For young children to babies, there are Autism screenings, Congenital Hypothyroidisms screenings, developmental screenings, Gonorrhea preventive medication in newborns eyes, hearing screening, iron supplements, sickle cell screening and Phenylketonuria (for newborns) screening available.
Adolescents and older children can be screened or assessed for alcohol and drug use, Cervical Dysplasia, depression, Dyslipidemia (for kids at risk of lipid disorders), Hematocrit or Hemoglobin screening, HIV, obesity, tuberculosis, and vision.
Immunization vaccines are important for children and often are necessary to compete in sports, and attend daycare and school. The following immunizations for children are considered preventative: Diphtheria, Tetanus, Pertussis, Haemophilus Influenzae Type B, Hepatitis A, Hepatitis B, Human Papillomavirus, Inactivated Poliovirus, Influenza (Flu Shot), MMR (measles, mumps and rubella), Meningococcal, Pneumococcal, Rotavirus and Varicella.
Although vaccines aren’t necessary and some parents do not believe in giving children vaccines for various reasons, it is important to note that often times places that care or watch children will not allow children with no vaccination to attend so it’s important to speak with a doctor before deciding whether or not you want your child to receive a vaccination.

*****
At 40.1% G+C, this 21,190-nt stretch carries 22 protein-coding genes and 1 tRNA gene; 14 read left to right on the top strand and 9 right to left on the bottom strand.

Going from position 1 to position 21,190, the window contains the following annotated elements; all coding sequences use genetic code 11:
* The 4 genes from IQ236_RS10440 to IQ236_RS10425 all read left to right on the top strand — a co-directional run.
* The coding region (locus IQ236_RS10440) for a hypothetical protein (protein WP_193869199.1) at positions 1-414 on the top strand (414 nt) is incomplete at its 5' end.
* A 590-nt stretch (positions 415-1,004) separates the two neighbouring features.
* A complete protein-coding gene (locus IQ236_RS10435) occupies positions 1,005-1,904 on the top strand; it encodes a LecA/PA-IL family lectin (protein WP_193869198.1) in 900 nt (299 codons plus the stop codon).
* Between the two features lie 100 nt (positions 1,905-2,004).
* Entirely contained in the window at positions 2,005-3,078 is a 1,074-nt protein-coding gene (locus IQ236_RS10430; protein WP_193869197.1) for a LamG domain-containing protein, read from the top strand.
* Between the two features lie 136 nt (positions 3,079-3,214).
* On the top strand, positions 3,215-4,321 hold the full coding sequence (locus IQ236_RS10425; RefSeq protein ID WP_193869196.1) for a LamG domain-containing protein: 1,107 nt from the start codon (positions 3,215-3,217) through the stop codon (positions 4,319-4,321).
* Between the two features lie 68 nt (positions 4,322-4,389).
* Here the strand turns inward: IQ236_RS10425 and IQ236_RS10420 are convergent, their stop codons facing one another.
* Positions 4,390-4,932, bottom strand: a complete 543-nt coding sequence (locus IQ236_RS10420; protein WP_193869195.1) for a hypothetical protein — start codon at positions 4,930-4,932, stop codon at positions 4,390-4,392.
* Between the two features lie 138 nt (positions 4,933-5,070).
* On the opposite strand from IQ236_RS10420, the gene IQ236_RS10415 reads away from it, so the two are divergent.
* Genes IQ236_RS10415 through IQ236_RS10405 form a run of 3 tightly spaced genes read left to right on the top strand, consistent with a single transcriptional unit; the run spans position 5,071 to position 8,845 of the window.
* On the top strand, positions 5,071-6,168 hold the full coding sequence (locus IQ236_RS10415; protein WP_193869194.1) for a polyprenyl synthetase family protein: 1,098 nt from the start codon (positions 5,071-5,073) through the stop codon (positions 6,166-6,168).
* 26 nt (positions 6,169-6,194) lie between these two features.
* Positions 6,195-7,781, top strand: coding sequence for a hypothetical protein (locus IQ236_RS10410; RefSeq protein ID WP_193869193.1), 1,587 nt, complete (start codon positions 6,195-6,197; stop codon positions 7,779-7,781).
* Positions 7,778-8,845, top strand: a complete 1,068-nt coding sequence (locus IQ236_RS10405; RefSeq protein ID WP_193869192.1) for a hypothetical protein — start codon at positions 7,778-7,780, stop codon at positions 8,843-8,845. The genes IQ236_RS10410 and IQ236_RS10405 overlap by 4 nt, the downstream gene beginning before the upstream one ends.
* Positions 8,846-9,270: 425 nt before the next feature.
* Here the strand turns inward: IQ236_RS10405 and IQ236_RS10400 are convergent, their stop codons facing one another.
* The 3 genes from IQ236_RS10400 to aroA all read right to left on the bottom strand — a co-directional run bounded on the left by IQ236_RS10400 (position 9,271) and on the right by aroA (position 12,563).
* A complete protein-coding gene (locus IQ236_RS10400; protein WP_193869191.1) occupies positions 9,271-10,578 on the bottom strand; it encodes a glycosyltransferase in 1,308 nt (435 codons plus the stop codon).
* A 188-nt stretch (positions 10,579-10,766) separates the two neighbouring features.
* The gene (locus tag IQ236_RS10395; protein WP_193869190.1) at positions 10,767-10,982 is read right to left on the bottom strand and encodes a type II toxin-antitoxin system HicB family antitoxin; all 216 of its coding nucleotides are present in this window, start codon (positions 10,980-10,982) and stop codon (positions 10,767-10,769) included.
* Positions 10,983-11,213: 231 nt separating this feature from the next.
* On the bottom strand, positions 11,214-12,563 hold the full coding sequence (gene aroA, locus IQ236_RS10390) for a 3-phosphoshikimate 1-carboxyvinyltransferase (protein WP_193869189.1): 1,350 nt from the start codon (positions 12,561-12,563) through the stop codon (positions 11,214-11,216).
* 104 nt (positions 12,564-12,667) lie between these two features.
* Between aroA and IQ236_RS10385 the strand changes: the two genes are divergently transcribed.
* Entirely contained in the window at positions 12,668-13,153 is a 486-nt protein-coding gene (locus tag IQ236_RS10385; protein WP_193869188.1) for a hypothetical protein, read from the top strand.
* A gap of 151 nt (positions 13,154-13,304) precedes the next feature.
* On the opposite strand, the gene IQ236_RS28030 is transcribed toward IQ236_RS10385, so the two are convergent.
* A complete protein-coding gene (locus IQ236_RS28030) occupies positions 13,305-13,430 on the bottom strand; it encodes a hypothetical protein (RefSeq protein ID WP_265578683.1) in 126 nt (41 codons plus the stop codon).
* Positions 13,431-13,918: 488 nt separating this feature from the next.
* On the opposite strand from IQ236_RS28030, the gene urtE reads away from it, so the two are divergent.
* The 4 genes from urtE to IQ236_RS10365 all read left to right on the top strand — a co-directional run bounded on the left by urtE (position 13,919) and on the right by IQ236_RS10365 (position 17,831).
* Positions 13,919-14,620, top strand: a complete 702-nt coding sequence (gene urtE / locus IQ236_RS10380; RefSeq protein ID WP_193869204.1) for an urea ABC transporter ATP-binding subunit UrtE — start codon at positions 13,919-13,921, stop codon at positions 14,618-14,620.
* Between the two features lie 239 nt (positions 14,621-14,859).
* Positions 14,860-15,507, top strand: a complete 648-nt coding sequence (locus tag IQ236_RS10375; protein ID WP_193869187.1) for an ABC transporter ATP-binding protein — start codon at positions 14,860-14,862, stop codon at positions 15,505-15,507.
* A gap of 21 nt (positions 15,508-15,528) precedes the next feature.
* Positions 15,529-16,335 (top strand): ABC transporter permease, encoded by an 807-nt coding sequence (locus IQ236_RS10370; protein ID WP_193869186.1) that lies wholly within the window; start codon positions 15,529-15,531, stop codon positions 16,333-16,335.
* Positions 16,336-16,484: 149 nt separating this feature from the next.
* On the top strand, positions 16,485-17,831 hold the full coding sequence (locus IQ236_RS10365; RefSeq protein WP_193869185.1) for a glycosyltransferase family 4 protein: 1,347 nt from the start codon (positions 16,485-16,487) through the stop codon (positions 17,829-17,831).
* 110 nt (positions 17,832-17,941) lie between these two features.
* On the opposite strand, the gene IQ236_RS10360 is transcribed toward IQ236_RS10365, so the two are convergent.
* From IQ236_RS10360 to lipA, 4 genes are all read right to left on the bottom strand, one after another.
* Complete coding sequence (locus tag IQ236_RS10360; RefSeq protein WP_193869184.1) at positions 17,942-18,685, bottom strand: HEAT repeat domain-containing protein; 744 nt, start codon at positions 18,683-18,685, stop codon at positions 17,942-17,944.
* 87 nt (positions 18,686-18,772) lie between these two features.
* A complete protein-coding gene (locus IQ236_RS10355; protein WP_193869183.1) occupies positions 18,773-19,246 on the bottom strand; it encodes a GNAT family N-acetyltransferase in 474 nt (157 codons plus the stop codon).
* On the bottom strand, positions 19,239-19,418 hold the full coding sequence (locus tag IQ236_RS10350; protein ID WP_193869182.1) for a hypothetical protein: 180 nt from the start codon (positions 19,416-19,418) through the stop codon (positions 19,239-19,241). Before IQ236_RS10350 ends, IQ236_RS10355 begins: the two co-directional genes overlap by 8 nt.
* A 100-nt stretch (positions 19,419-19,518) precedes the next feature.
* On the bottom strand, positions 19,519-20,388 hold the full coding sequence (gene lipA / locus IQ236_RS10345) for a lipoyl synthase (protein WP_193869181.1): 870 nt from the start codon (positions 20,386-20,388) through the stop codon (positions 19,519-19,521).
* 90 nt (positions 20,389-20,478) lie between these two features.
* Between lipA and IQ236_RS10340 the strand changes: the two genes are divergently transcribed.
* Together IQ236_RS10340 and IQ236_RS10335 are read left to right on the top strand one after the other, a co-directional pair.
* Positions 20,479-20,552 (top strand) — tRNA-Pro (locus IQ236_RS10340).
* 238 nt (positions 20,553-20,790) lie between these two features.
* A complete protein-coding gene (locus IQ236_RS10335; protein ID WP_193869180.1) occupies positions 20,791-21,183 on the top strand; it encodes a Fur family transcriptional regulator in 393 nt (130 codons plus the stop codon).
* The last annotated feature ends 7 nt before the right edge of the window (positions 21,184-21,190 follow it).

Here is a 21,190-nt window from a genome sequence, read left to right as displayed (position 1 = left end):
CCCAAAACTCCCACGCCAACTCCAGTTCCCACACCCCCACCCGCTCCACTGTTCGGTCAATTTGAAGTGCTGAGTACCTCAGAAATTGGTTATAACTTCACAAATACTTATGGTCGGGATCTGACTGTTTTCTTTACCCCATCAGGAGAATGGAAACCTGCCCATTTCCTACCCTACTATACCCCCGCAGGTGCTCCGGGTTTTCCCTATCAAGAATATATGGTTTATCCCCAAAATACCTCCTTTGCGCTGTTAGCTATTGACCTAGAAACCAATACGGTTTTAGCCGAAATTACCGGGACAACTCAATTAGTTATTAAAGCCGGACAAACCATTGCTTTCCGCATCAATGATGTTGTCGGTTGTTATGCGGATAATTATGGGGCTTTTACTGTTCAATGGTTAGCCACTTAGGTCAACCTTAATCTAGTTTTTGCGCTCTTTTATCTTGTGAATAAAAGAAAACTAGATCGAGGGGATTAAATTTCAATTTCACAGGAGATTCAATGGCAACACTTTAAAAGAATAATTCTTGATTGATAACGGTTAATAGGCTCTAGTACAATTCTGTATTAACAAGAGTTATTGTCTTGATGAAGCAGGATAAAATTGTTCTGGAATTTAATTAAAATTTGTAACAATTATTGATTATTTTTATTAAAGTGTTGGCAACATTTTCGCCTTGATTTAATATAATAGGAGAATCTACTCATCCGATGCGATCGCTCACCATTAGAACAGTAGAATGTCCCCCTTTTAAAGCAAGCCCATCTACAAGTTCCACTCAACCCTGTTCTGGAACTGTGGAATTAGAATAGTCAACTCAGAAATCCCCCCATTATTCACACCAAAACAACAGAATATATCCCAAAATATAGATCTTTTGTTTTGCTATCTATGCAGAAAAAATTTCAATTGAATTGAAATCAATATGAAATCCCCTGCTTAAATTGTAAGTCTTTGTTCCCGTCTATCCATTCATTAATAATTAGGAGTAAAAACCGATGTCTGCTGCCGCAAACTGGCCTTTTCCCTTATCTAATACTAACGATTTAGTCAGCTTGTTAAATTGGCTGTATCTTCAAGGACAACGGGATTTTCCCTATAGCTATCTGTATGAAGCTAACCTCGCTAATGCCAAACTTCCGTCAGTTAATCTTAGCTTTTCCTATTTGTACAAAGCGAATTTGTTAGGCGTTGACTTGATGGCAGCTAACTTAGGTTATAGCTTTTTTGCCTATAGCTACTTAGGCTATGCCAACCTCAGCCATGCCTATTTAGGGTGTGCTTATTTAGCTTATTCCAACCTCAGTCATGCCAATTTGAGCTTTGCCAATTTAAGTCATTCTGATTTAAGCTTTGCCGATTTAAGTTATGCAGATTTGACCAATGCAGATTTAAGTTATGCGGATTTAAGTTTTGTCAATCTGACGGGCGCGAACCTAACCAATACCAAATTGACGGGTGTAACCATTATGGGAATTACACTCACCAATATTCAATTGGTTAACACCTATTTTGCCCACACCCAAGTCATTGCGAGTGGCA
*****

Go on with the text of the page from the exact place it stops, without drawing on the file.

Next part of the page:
Overall, preventative services can help to keep you happy and healthy and this list is a helpful guide to understanding what insurance may cover. Be aware that plans are all different and can require you to pay for some costs of an office visit.
If the preventative service isn’t the sole purpose of the visit, costs may fall on you rather than your insurance provider. No matter what type of insurance you have, it’s always a good idea to talk to your health care provider to get a specific list of what services are or aren’t available as a free preventative service to you.
It’s also smart to keep in mind that a doctor may assume your insurance will cover a cost as preventative and tell you it won’t cost you money, however a doctor’s job is to treat you and they aren’t an expert on your individual insurance. If a doctor wants to perform a specific service, first call your health insurance company to consult before accepting that service so you aren’t hit with an unexpected doctor’s bill.